Generating Informative Conclusions for Argumentative Texts

The purpose of an argumentative text is to support a certain conclusion. Yet, they are often omitted, expecting readers to infer them rather. While appropriate when reading an individual text, this rhetorical device limits accessibility when browsing many texts (e.g., on a search engine or on social media). In these scenarios, an explicit conclusion makes for a good candidate summary of an argumentative text. This is especially true if the conclusion is informative, emphasizing specific concepts from the text. With this paper we introduce the task of generating informative conclusions: First, Webis-ConcluGen-21 is compiled, a large-scale corpus of 136,996 samples of argumentative texts and their conclusions. Second, two paradigms for conclusion generation are investigated; one extractive, the other abstractive in nature. The latter exploits argumentative knowledge that augment the data via control codes and finetuning the BART model on several subsets of the corpus. Third, insights are provided into the suitability of our corpus for the task, the differences between the two generation paradigms, the trade-off between informativeness and conciseness, and the impact of encoding argumentative knowledge. The corpus, code, and the trained models are publicly available.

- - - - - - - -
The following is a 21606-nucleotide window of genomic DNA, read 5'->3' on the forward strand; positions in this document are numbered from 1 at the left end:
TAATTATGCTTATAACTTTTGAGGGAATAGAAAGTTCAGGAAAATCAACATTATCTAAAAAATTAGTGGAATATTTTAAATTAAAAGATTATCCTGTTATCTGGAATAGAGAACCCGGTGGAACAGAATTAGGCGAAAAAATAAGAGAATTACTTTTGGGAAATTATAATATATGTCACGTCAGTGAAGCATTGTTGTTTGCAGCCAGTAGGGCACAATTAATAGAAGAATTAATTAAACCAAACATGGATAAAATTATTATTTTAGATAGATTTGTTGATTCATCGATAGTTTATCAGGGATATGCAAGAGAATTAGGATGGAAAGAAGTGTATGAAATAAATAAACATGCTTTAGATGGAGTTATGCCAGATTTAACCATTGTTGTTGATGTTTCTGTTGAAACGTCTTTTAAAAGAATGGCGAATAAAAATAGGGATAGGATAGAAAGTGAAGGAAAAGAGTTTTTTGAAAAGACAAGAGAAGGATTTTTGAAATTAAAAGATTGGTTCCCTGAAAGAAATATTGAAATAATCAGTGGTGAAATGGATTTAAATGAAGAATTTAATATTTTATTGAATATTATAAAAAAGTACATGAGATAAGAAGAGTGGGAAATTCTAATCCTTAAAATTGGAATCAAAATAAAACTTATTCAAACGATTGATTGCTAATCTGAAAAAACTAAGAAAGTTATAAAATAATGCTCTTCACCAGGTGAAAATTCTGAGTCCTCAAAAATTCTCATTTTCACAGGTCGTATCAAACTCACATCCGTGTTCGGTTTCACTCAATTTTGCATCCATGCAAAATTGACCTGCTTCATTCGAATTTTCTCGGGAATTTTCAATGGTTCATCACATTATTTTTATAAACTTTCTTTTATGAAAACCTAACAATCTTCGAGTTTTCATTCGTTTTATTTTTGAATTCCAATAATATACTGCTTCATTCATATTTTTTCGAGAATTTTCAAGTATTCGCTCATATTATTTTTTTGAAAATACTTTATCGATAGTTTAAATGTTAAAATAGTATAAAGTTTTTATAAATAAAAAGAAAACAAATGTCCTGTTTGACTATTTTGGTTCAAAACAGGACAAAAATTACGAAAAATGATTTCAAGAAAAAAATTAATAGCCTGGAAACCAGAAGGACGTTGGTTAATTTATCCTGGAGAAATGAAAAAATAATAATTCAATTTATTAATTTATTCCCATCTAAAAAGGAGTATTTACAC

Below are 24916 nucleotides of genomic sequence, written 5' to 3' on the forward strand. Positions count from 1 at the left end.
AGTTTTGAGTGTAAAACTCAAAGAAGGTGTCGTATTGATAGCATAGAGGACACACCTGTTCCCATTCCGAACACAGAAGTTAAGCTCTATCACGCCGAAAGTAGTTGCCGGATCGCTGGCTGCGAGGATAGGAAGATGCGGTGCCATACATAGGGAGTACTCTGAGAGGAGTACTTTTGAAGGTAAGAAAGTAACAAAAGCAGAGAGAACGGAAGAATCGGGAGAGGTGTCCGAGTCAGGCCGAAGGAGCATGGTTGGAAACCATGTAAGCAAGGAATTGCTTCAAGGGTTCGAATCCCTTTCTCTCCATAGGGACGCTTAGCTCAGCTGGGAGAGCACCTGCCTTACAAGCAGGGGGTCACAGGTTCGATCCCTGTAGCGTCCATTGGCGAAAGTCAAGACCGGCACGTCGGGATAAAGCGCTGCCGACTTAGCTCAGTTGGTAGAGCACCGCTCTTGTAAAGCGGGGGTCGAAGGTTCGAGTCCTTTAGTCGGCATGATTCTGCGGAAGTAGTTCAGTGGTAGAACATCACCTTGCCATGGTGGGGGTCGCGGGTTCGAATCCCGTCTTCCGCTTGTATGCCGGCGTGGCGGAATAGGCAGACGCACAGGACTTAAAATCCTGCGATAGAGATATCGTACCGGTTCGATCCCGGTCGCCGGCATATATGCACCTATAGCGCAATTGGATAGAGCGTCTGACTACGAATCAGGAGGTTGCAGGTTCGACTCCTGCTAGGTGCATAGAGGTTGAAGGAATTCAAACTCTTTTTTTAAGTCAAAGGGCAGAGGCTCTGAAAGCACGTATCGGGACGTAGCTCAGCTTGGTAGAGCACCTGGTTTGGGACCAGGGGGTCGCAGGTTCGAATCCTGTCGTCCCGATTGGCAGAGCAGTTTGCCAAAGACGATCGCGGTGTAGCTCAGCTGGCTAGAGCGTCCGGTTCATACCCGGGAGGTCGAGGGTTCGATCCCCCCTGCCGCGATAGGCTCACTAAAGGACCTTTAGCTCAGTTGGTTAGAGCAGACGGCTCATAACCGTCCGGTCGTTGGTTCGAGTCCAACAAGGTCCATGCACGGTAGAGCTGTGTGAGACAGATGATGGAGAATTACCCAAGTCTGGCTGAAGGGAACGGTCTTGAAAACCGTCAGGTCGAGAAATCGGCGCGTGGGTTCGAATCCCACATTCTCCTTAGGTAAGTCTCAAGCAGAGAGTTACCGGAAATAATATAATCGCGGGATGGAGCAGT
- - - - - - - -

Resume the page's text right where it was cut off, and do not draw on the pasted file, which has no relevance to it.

PDF Abstract Findings (ACL) 2021 PDF Findings (ACL) 2021 Abstract


Introduced in the Paper:


Results from the Paper

  Submit results from this paper to get state-of-the-art GitHub badges and help the community compare results to other papers.